ING Lawyers: Decision Denying ING a Maritime Lien is Wrong

Wednesday October 26, 2016

Judge Forrest in the Southern District of New York last Friday reached the wrong decision when she denied ING Bank (ING) a maritime lien, says Bruce G. Paulsen, a partner at law firm Seward & Kissel who is acting on behalf of ING in the US.

"We think the decision is wrong, and the bank is now considering its options," Paulsen told Ship & Bunker, adding that it was too early to comment further on the matter.

Judge Forrest's decision, which comes as part of some 50 cases that resulted from the collapse of OW Bunker, means that there are now two decisions for ING on the matter in two different districts that appear to be contradictory.

While Forrest denied ING a maritime lien, in Barcliff, LLC v. M/V Deep Blue, Judge William E Cassady in the Alabama Southern District Court said ING, as assignee of OW Bunker, was entitled to a lien and should be paid the full outstanding bunker bill of $705,529.50.

Judge Forrest, meanwhile, said she denied ING the maritime lien because OW Bunker did not "provide the necessaries", i.e. bunkers, which is one of the three requirements that must be met for a valid maritime lien under the U.S. Commercial Instruments and Maritime Lien Act (CIMLA).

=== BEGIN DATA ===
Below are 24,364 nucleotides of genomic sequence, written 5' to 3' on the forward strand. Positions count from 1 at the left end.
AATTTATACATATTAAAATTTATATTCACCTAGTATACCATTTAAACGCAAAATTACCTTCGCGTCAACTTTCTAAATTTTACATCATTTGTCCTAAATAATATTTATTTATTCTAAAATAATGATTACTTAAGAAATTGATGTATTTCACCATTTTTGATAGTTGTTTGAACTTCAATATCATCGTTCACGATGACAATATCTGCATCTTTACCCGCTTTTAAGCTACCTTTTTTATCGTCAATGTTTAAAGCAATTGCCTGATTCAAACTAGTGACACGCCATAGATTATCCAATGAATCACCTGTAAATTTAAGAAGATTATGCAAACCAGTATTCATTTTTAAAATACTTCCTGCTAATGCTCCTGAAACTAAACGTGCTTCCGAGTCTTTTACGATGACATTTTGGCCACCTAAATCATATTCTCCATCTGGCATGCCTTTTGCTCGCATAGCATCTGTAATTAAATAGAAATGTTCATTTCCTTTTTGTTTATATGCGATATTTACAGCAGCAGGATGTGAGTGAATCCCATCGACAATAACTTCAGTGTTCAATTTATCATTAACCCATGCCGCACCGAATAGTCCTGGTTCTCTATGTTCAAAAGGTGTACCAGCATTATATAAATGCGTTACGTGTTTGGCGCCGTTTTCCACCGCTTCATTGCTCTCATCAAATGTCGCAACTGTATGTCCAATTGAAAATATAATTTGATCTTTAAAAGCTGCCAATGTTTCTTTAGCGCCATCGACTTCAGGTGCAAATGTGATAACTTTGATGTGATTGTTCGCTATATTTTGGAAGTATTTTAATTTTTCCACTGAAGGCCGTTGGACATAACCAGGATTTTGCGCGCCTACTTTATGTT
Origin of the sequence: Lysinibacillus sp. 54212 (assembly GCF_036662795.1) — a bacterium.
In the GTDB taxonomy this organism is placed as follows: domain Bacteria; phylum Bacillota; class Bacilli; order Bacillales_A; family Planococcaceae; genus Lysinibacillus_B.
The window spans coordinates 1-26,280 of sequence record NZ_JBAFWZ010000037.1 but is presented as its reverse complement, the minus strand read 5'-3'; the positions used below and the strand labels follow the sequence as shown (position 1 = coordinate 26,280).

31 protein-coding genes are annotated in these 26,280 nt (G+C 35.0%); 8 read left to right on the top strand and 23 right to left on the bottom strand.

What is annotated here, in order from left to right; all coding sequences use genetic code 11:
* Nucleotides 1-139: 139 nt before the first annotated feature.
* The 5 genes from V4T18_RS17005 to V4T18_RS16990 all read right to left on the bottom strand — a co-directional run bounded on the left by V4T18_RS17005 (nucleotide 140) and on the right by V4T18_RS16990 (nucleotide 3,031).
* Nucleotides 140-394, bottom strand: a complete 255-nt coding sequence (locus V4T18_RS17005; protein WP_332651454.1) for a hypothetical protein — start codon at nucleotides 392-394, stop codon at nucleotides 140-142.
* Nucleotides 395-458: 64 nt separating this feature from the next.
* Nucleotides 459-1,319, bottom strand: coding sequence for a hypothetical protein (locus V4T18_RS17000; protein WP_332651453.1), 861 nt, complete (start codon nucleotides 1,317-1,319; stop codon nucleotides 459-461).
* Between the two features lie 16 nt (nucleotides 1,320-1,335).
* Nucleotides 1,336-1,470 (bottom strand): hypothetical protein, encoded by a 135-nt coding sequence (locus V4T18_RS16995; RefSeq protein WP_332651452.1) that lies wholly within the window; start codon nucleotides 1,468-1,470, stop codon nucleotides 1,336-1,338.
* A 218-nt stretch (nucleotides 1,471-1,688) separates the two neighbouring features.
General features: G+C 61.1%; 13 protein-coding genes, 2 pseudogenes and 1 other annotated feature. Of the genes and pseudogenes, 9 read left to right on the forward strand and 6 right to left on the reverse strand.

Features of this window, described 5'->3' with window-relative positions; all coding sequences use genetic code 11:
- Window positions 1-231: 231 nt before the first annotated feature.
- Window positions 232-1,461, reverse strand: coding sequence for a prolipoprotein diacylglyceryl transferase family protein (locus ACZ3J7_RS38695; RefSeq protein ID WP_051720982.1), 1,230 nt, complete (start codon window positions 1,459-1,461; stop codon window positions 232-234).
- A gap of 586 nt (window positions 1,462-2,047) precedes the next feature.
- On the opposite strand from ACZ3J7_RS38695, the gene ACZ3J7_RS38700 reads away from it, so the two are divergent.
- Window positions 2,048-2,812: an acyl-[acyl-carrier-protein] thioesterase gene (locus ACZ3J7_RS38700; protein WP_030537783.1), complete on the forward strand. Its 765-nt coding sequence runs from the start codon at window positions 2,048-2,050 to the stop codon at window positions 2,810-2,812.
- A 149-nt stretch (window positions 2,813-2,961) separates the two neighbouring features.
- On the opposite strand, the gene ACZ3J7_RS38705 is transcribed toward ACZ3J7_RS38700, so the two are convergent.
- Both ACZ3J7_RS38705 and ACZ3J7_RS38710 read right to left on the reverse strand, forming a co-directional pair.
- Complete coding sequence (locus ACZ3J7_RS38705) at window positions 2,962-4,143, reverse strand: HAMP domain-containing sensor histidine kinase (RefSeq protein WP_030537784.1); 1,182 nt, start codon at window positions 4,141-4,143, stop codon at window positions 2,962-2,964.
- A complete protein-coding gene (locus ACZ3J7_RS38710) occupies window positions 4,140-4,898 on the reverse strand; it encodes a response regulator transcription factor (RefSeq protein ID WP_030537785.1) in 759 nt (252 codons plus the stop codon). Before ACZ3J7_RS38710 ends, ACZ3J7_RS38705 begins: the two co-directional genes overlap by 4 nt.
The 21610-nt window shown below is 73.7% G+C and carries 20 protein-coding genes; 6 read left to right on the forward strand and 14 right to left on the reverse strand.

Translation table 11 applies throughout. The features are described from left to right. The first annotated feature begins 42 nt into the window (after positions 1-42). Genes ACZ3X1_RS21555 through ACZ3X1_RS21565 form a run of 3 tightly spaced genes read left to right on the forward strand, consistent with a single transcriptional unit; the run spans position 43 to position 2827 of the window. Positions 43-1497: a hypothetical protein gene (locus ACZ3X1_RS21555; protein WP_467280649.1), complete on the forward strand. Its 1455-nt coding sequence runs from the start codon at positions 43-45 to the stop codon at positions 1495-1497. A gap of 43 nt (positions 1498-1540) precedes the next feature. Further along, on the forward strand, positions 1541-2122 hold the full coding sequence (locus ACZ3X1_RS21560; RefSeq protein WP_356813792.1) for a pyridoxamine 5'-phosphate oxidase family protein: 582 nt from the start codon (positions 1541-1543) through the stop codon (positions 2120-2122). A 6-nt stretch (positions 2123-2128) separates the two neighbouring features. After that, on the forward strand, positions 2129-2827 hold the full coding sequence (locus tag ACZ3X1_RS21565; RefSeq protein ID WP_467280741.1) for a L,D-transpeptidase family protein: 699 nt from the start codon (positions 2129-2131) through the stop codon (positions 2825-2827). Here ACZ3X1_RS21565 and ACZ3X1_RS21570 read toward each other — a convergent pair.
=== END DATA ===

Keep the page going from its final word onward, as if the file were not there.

She further expanded on this by saying: "At no time did [OW Bunker] take on any risk (financially or in goods provided) with regard to the provision of bunkers to the [vessel]. It never assumed title or possession of the bunkers, it never obligated itself to pay the actual physical supplier, and it never supplied the bunkers. At most, O.W. Bunker's risk was a theoretical risk of a failure to deliver on its contract to the charterer; no exposure from this risk ever materialized."

Separate legal sources unconnected with ING Bank have also questioned Forrest's logic in this matter, particularly with respect to the assertion that OW Bunker was not exposed to any risk.

Captain Joe Zhou, Hong Kong-based Regional Credit Manager for Bomin recently highlighted to Ship & Bunker that the industry recognises bunker traders as playing an important risk management role as part of the marine fuel buying chain.